J. Richard Chase grew up on a dairy farm in Oxnard, California and graduated from Biola University. Biola President Samuel Sutherland mentored Chase, and Chase married Sutherland's daughter in 1950. He graduated from Biola in 1951 with a degree in theology, and then attended Pepperdine University where he received a bachelor's and master's degree. Chase graduated with a Ph.D. in speech from Cornell University. He then taught at Biola in the speech department while leading a church in Hollywood, before being appointed president of the university in 1970. After serving as President of Biola for twelve years, Chase was appointed as president of Wheaton College in 1982 where he served as president for eleven years, seeking to attract students and maintain the university's academic standards and biblical values. After leaving Wheaton's presidency, Chase taught courses at Tyndale Seminary in the Netherlands from 1993 to 2003.Chase is the great-great-nephew of American politician and jurist Salmon P. Chase.

Nicholas Perrin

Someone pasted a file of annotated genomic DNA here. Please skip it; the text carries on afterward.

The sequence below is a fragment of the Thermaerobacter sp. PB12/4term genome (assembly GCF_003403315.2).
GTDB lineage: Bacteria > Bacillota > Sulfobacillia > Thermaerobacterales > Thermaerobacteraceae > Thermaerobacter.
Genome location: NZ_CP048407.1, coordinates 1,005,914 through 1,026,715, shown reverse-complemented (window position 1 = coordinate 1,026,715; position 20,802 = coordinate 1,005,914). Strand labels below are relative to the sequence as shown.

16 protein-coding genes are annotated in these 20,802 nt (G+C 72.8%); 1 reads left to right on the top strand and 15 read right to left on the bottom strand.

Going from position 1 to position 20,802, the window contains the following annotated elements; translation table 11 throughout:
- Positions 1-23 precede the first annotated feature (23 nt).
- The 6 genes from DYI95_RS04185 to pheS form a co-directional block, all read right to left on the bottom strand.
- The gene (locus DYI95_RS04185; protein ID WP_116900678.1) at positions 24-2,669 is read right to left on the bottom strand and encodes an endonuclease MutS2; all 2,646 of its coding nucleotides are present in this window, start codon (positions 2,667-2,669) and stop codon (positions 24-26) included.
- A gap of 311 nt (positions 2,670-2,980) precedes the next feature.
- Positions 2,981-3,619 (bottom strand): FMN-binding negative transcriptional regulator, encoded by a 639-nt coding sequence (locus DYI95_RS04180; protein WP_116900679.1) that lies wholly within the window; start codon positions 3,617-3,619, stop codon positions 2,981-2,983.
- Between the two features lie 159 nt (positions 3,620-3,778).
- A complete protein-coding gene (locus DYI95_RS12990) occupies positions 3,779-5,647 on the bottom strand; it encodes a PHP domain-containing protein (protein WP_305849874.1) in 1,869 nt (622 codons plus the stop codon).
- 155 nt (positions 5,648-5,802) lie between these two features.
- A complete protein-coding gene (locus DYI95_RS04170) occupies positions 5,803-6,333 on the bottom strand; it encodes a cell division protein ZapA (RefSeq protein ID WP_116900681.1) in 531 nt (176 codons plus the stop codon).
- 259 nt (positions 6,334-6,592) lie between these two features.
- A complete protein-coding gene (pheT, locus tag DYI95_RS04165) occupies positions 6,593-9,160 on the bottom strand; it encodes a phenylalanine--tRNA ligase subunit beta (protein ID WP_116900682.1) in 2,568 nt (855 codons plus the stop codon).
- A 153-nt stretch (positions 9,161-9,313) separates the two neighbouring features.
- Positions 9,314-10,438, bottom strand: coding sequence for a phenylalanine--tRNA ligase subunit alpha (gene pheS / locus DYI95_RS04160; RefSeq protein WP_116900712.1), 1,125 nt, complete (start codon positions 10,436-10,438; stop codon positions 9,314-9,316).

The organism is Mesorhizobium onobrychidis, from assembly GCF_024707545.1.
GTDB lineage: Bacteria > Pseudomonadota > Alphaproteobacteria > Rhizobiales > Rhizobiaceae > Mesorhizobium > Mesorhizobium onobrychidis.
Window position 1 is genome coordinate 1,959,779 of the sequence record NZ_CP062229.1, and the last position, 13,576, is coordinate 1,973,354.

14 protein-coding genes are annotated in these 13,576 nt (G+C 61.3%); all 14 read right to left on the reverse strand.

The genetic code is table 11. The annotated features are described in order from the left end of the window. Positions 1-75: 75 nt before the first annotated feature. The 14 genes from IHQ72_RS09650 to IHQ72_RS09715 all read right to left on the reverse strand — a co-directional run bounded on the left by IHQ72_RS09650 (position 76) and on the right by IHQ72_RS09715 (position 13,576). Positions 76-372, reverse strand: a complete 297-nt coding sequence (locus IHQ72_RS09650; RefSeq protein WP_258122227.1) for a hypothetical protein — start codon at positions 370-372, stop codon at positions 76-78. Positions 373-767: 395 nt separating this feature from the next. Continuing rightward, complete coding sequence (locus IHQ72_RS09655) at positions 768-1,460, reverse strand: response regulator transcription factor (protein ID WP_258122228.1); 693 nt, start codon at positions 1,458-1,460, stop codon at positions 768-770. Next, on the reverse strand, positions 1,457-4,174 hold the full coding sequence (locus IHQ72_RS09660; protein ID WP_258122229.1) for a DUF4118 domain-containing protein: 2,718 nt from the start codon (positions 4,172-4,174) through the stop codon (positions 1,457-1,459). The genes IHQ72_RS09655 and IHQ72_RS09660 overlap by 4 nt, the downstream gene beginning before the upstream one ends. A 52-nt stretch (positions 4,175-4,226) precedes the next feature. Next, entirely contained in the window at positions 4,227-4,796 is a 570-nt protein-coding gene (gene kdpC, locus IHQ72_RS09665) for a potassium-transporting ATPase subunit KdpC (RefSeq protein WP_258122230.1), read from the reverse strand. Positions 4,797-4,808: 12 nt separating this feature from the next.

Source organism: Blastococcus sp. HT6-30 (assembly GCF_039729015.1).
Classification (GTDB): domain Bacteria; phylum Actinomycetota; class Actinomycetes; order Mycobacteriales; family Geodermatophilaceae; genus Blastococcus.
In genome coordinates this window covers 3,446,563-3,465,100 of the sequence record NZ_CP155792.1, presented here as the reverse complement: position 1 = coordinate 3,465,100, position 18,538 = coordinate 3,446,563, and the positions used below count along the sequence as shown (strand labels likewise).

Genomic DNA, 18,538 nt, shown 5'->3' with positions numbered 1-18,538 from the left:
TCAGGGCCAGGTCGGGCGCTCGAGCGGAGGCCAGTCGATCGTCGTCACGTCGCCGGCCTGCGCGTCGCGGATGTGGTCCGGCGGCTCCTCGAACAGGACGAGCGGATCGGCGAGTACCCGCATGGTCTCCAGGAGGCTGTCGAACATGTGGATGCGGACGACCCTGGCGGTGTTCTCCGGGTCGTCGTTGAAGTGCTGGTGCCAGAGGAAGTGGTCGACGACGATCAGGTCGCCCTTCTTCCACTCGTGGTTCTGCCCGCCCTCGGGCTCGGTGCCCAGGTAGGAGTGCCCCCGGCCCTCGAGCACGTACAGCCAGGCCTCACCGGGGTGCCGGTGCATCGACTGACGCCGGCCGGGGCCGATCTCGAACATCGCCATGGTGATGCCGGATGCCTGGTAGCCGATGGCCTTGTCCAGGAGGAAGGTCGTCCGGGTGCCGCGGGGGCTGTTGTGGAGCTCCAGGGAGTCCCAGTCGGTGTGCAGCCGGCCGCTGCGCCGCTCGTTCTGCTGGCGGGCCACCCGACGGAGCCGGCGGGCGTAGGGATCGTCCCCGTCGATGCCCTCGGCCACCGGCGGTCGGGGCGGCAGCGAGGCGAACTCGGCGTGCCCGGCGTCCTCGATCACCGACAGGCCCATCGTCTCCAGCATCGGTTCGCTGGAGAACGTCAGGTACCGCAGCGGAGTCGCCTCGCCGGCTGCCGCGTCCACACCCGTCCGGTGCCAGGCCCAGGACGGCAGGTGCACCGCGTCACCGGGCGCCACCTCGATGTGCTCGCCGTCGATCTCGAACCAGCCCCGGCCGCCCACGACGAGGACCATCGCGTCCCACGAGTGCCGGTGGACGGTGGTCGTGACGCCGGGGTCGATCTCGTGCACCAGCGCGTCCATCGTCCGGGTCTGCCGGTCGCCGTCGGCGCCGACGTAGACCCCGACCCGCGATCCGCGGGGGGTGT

Nicholas Perrin is the Franklin S. Dyrness Professor of Biblical Studies at Wheaton College, Illinois. His work focuses on the New Testament and early Christianity. Perrin has published on the Gospel of Thomas and proposed the theory that Thomas is dependent on Tatian's Diatessaron.In addition to his writings on Christian origins and the Gnostic Gospels, Perrin has authored a number of popular lay introductions to works such as the Gospel of Judas and Gospel of Thomas. In 2007 Lost in Transmission was published as a response to Bart Ehrman's popular Misquoting Jesus dealing with issues of textual criticism of the New Testament.

In 2008 Perrin delivered a public lecture on the historical Jesus at the University of Georgia.

Philip Ryken

Philip Graham Ryken (born 1966) is an American theologian, Presbyterian minister, and academic administrator. He is the eighth and current president of Wheaton College in Wheaton, Illinois.

Rolland Hein

Dr. Rolland Hein is a Professor Emeritus of English at Wheaton College, Wheaton, Illinois. Born September 12, 1932, he was a student at Wheaton College, and studied under Clyde Kilby, who was responsible for helping to secure the papers of writers C. S. Lewis and J. R. R. Tolkien for the Marion E. Wade Center at Wheaton College.Dr. Hein is a George MacDonald scholar and author of several books, including Growing With My Garden, Christian Mythmakers, "The Harmony Within", George MacDonald: Victorian Mythmaker", and others.